Proposition 11 would require private-sector emergency ambulance personnel to remain on call during meal breaks and rest periods.
This sounds difficult to disagree with, but once we unpack the implications for workers things become significantly murkier. So allow me, a former firefighter and paramedic with experience in both private- and public-sector emergency services, briefly to explain.
Proposition 11 would apply only to private-sector employees — we’re not talking about LAFD here — and while private ambulance companies are in fact responsible for 911 service in about 75% of the state, these private companies also do a lot of other things, and what’s really at issue is what we mean by “emergency” as defined in Prop 11:
“(a) ‘Emergency ambulance employee’ means a person who meets both of the following requirements:
(1) Is an emergency medical technician (EMT), dispatcher, paramedic, or other licensed or certified ambulance transport personnel who contributes to the delivery of ambulance services; and
(2) Is employed by an emergency ambulance provider.
(b) ‘Emergency ambulance provider’ means an employer that provides ambulance services; but shall not include the state or any political subdivision thereof, in its capacity as the direct employer of a person meeting the description contained in paragraph (1) of subdivision (a).”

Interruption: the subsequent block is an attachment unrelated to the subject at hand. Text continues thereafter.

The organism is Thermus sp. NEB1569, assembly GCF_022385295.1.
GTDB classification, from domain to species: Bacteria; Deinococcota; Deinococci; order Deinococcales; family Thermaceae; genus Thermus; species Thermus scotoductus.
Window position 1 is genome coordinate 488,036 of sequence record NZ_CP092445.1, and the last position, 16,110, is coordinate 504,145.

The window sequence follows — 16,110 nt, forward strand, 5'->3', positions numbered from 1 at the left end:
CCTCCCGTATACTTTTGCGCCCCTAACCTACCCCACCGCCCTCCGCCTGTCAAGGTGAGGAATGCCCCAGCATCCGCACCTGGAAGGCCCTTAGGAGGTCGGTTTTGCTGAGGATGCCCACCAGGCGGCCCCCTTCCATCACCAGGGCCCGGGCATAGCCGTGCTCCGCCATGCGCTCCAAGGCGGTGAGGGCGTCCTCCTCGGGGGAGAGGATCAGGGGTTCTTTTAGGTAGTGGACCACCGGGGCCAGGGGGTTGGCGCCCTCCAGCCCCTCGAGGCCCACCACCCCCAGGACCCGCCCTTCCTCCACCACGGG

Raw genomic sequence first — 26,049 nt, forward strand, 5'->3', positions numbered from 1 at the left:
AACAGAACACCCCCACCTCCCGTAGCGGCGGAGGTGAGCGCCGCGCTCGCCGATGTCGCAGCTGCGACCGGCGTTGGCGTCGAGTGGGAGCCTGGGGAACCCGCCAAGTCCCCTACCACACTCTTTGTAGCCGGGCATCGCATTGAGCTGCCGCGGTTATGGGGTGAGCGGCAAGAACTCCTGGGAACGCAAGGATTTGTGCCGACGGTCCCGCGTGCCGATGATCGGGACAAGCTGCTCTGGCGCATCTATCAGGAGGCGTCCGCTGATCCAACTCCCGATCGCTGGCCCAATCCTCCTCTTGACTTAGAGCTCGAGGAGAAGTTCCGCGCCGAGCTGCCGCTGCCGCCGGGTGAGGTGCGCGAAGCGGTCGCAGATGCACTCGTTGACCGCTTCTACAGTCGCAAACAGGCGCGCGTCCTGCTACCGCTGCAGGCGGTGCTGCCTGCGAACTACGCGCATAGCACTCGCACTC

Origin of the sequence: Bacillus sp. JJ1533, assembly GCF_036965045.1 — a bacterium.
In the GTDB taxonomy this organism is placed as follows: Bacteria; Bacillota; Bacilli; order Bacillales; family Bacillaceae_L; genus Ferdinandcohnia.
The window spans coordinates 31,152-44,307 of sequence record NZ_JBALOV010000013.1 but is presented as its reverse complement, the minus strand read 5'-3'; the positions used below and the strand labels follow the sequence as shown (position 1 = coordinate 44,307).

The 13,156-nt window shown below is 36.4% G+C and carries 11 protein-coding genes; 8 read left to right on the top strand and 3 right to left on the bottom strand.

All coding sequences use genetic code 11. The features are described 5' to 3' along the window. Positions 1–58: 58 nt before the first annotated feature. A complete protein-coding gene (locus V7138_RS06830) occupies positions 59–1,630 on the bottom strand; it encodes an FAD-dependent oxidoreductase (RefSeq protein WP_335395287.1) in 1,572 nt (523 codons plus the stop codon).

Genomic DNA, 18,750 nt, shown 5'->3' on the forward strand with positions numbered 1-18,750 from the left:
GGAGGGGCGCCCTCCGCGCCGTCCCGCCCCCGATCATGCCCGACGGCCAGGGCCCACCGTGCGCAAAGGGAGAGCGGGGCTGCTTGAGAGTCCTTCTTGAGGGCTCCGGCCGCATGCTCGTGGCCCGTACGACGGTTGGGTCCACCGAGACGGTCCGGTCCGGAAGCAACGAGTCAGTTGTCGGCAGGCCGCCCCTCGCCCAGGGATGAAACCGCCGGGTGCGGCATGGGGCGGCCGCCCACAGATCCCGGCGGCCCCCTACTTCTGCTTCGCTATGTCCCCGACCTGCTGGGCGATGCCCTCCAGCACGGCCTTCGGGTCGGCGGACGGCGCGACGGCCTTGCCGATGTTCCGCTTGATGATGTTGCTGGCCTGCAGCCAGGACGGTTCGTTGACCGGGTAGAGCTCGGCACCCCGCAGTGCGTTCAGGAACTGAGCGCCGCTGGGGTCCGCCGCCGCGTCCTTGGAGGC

You’re meant to think Prop 11 applies only to private ambulance personnel waiting for 911 calls — paramedics with significantly more training than EMTs, and yes in that case there is usually plenty of downtime over the course of a shift. But my reading of the proposed statute is that it equally applies to all employees of private ambulance companies, even dispatchers and those EMTs transporting patients to and from hospitals, nursing homes, and dialysis centers in non-emergency situations.
And I can tell you from experience that those transports will run you ragged all day long, every day because the normal profit motive applies. They can, and often will, fill every moment of your 12-hour shift.
The sole supporter of Prop 11 is American Medical Response (AMR), the private ambulance company, who has thus far contributed $23 million. And they’ve done this because they are facing pending lawsuits brought by their employees, which Prop 11 would retroactively nullify.
The problem is that AMR and others will not eat the costs if they’re required to increase staffing levels to cover meal and rest breaks. They will charge more for municipal contracts, or they will increase their response times in those contracts, and we will all be worse off for it. So yes, we almost certainly should vote yes on Prop 11, even with the unintended consequence that we’re likely fucking over the vast majority of paramedics and EMTs in the private ambulance industry.
As a final word, it’s worth remembering that there is no formal opposition to Prop 11.